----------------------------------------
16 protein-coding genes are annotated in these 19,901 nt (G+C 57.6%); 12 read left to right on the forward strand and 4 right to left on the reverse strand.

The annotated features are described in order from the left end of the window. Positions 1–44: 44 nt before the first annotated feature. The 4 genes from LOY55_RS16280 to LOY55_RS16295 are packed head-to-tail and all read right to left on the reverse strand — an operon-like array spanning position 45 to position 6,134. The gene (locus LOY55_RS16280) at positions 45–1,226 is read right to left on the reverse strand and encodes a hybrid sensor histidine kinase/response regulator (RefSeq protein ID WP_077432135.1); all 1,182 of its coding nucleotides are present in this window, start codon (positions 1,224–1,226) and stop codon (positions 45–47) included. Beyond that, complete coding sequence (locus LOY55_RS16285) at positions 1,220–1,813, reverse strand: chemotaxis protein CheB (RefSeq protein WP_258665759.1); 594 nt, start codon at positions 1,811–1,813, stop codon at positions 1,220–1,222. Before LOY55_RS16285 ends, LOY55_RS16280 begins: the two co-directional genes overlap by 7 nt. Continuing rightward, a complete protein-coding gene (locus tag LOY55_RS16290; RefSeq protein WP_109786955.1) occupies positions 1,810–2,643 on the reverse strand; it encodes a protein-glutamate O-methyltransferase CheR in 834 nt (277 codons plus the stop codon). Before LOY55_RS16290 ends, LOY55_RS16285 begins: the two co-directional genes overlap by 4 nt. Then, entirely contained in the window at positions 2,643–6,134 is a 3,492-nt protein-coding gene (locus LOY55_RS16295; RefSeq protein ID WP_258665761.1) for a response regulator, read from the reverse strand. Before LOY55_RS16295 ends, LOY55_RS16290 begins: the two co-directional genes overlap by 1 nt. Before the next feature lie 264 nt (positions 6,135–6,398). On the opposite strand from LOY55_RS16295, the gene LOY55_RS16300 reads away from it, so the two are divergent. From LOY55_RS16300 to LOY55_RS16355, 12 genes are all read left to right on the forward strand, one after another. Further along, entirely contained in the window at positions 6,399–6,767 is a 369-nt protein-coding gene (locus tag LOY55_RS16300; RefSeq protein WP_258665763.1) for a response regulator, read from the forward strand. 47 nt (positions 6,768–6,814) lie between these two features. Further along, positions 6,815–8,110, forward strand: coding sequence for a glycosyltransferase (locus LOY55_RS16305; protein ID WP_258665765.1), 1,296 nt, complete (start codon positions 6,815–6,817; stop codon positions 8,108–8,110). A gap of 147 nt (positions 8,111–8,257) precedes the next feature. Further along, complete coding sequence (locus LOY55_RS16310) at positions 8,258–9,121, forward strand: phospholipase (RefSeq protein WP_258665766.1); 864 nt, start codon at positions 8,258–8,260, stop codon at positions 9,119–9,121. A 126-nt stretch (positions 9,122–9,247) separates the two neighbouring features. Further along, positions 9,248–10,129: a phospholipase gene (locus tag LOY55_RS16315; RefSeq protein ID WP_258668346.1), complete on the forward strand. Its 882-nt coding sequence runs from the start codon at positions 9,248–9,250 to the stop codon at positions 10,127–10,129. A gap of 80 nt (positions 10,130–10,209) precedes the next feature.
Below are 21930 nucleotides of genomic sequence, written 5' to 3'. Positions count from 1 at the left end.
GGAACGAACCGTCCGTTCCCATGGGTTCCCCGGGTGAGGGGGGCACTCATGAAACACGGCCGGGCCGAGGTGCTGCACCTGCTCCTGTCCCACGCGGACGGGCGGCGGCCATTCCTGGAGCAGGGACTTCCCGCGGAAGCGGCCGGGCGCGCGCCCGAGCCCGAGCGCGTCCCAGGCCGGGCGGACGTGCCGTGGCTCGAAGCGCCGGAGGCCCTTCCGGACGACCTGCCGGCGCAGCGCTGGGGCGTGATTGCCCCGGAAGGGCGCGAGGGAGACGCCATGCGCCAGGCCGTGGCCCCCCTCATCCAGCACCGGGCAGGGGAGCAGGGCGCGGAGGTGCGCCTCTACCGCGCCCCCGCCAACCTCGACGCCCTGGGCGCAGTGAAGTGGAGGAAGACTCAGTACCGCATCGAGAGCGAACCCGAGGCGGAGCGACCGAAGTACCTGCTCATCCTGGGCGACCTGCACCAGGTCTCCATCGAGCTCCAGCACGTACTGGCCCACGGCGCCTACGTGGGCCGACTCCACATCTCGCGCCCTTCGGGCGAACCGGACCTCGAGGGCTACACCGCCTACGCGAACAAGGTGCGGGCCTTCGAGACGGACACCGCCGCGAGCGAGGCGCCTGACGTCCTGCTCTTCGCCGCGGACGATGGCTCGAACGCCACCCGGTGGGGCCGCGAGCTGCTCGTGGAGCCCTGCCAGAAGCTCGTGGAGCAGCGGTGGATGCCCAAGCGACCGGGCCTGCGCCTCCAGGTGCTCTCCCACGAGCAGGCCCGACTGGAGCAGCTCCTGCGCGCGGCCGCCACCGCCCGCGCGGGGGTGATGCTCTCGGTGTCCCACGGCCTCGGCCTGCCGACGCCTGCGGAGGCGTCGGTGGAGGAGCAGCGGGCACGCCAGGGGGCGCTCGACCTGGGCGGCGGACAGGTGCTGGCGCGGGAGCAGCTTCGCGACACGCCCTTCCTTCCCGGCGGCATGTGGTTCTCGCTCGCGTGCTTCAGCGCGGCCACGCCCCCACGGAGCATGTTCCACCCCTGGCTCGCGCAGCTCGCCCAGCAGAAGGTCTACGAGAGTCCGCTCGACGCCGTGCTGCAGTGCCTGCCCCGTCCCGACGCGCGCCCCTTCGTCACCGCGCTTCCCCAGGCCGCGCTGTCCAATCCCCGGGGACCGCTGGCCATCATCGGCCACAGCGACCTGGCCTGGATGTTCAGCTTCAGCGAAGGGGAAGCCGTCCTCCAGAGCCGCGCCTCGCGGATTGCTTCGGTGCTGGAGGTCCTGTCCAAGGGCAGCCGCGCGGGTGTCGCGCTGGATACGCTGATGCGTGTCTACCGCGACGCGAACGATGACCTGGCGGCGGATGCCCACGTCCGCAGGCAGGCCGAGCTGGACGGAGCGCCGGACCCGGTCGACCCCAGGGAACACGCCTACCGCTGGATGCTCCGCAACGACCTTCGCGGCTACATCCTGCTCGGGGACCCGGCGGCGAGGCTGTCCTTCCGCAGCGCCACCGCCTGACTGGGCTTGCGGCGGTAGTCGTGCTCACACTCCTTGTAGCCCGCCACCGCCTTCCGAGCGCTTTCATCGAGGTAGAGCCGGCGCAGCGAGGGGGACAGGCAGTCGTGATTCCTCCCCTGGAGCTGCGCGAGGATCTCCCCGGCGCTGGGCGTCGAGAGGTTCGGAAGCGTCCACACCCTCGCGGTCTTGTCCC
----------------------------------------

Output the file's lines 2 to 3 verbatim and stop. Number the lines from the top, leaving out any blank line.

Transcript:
The annotated features are described in order from the left end of the window. Positions 1–44: 44 nt before the first annotated feature. The 4 genes from LOY55_RS16280 to LOY55_RS16295 are packed head-to-tail and all read right to left on the reverse strand — an operon-like array spanning position 45 to position 6,134. The gene (locus LOY55_RS16280) at positions 45–1,226 is read right to left on the reverse strand and encodes a hybrid sensor histidine kinase/response regulator (RefSeq protein ID WP_077432135.1); all 1,182 of its coding nucleotides are present in this window, start codon (positions 1,224–1,226) and stop codon (positions 45–47) included. Beyond that, complete coding sequence (locus LOY55_RS16285) at positions 1,220–1,813, reverse strand: chemotaxis protein CheB (RefSeq protein WP_258665759.1); 594 nt, start codon at positions 1,811–1,813, stop codon at positions 1,220–1,222. Before LOY55_RS16285 ends, LOY55_RS16280 begins: the two co-directional genes overlap by 7 nt. Continuing rightward, a complete protein-coding gene (locus tag LOY55_RS16290; RefSeq protein WP_109786955.1) occupies positions 1,810–2,643 on the reverse strand; it encodes a protein-glutamate O-methyltransferase CheR in 834 nt (277 codons plus the stop codon). Before LOY55_RS16290 ends, LOY55_RS16285 begins: the two co-directional genes overlap by 4 nt. Then, entirely contained in the window at positions 2,643–6,134 is a 3,492-nt protein-coding gene (locus LOY55_RS16295; RefSeq protein ID WP_258665761.1) for a response regulator, read from the reverse strand. Before LOY55_RS16295 ends, LOY55_RS16290 begins: the two co-directional genes overlap by 1 nt. Before the next feature lie 264 nt (positions 6,135–6,398). On the opposite strand from LOY55_RS16295, the gene LOY55_RS16300 reads away from it, so the two are divergent. From LOY55_RS16300 to LOY55_RS16355, 12 genes are all read left to right on the forward strand, one after another. Further along, entirely contained in the window at positions 6,399–6,767 is a 369-nt protein-coding gene (locus tag LOY55_RS16300; RefSeq protein WP_258665763.1) for a response regulator, read from the forward strand. 47 nt (positions 6,768–6,814) lie between these two features. Further along, positions 6,815–8,110, forward strand: coding sequence for a glycosyltransferase (locus LOY55_RS16305; protein ID WP_258665765.1), 1,296 nt, complete (start codon positions 6,815–6,817; stop codon positions 8,108–8,110). A gap of 147 nt (positions 8,111–8,257) precedes the next feature. Further along, complete coding sequence (locus LOY55_RS16310) at positions 8,258–9,121, forward strand: phospholipase (RefSeq protein WP_258665766.1); 864 nt, start codon at positions 8,258–8,260, stop codon at positions 9,119–9,121. A 126-nt stretch (positions 9,122–9,247) separates the two neighbouring features. Further along, positions 9,248–10,129: a phospholipase gene (locus tag LOY55_RS16315; RefSeq protein ID WP_258668346.1), complete on the forward strand. Its 882-nt coding sequence runs from the start codon at positions 9,248–9,250 to the stop codon at positions 10,127–10,129. A gap of 80 nt (positions 10,130–10,209) precedes the next feature.
Below are 21930 nucleotides of genomic sequence, written 5' to 3'. Positions count from 1 at the left end.